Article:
It's not easy when you decide to go for it. Especially when 5,000 other women are going for it at the same time. And don't know the way.
"It's a challenge just finding a parking space, getting in here and making sense of it all," said Jan Ballback, a career management specialist and one of the 150 speakers at the giant Conference on Women, the motivational, networking grab-bag that drew more than 10,000 women Monday and Tuesday to the Anaheim Hilton Hotel.
Some believe the fourth annual conference, sponsored by state Sen. William Campbell (R-Hacienda Heights) along with Chrysler Corp. and the U.S. Small Business Administration, is the nation's most popular "comprehensive" women's conference, mixing political, business and personal interests. Picketed three years ago by feminists angry over what they see as Campbell's ambivalent voting record on women's issues and inclusion in the agenda of topics such as cosmetic surgery, the conference nonetheless has doubled its draw every year and is still turning away hundreds of interested women.
Waited for an Hour
Monday morning, some women waited for an hour in two-block traffic jams just to get in. When it was over, some left with sore feet from speed walking several laps around four floors of the hotel searching for 200 seminars, 125 exhibits or speeches by U.S. Transportation Secretary Elizabeth H Dole, Olympic star Wilma Rudolph and talk-show psychologist Irene Kassorla.
Some left with heads full of ideas for how to right troubled personal relationships or budget advertising for a small business. They streamed out with handbags full of business cards and briefcases full of handouts on everything from real estate careers to religious ministries, infertility problems, car leasing and cosmetic surgery for tummy tucks, breast enlargement and "facial aging." Some left with new hairdos, designer lingerie and jewelry purchased at booths.
Some left with big blue buttons reading "Senator Bill Campbell for Controller."
Sharon Esterly, a Democrat and financial director for Judge David O. Carter's campaign for Congress, said she had asked Campbell aide Karen Smith if Carter could also have a booth to distribute literature at the conference but was told that would be "inappropriate."
Like many, Esterly regards the phenomenal popularity of Campbell's annual women's conferences as something of a mystery. "I was skeptical," she said. "A conservative Republican senator putting on a conference for women seemed iffy. I was totally astonished at the response."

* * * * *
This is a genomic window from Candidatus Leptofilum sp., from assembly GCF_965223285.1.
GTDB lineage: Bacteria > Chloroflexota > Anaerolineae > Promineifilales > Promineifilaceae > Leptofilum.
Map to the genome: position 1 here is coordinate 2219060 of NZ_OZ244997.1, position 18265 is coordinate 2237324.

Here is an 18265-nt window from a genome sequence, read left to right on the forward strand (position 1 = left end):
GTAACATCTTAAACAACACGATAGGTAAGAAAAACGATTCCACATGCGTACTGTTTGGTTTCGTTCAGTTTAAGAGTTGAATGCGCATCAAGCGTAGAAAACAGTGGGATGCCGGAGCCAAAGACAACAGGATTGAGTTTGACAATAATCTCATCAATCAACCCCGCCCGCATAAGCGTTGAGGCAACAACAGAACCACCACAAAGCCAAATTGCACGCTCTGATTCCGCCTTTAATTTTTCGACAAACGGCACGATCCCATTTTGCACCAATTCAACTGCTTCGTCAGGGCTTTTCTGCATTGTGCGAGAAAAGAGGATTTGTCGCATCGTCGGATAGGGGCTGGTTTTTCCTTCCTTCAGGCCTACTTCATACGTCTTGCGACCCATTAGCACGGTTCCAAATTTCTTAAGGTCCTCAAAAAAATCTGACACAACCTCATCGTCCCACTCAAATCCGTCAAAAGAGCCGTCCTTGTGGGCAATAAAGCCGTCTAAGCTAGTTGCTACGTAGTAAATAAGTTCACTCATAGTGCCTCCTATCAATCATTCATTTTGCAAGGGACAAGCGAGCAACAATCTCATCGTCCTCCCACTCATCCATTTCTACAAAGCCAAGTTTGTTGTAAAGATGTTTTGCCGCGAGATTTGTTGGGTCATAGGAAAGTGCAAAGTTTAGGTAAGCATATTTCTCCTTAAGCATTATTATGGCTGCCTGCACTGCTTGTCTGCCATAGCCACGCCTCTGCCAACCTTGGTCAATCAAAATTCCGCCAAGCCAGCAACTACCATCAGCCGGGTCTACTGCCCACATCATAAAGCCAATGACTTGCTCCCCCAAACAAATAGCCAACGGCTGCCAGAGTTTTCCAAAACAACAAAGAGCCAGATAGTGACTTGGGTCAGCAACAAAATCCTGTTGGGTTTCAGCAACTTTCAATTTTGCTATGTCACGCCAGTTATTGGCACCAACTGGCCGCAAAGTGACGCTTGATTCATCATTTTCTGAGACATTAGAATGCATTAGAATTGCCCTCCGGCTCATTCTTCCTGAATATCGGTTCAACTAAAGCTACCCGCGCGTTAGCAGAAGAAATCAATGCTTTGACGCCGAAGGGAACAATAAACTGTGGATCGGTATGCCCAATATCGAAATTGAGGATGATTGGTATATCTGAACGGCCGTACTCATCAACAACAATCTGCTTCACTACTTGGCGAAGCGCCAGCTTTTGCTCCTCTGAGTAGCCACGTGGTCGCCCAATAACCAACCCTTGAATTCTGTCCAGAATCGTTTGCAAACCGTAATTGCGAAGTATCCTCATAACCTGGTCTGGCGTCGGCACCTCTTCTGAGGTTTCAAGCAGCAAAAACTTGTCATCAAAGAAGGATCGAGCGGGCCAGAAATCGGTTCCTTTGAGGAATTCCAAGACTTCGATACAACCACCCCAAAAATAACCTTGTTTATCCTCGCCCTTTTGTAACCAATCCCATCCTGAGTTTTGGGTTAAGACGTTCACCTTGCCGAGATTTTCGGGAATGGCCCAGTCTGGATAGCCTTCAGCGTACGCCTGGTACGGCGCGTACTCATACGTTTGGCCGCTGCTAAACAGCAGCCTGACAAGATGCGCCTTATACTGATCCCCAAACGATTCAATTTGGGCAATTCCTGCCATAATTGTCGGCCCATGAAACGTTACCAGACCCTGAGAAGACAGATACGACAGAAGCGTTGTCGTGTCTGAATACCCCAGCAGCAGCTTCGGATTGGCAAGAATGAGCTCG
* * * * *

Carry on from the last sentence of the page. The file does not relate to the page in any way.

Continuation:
To Campbell, a jolly 10-year veteran of the Senate who likes to call women "ladies," the reason is clear: "It's because we do it right."
He said he and aide Smith have become experts in giving conferences from organizing the annual statewide Business Development Conference he started eight years ago. When a seminar--on small businesses--from that conference drew an unusually large number of women, Smith suggested that they hold a separate conference for women, said Campbell, who is chairman of the Senate Select Committee on Business Development.
While other conferences might be narrowly focused, he said that "we offer a good range." With how-to seminar topics from physical fitness to political appointments, "there's something for everybody," Campbell said. "There are a lot of motivational topics, but they (participants) enjoy themselves while they learn."
At the first conference, Campbell said, "we thought 500 (participants) would be a terrific success. We ended up with 1,300." The second year drew 2,500 women and 700 were turned away. Last year, 5,500 women came and 3,000 were turned away, he said. This year, the conference was expanded to two days.
'Force of Numbers'
Those who were attending their second or third conference said they liked the mix of professional and personal topics, the low cost ($30 a day) and the excitement of mingling with so many other successful women. "When you get together, you feel the force of numbers. We (women) are real dissipated out there," said Jane Ballback, partner with her sister, Jan, in an Orange County career management firm.
One speaker complained that the conference is too amorphous to provide much education and serves best to give the women exposure to one another's businesses or services. She asked not to be identified since criticism might hinder her chances of being invited back and she did not want to jeopardize that exposure for her own business.
"It's remarkable," said Pat Acree, 44, a sales representative from Whittier. "It gives me an awareness of what's out there in life and the marketplace. It's not happening anywhere else. I wish men were as excited about self-awareness."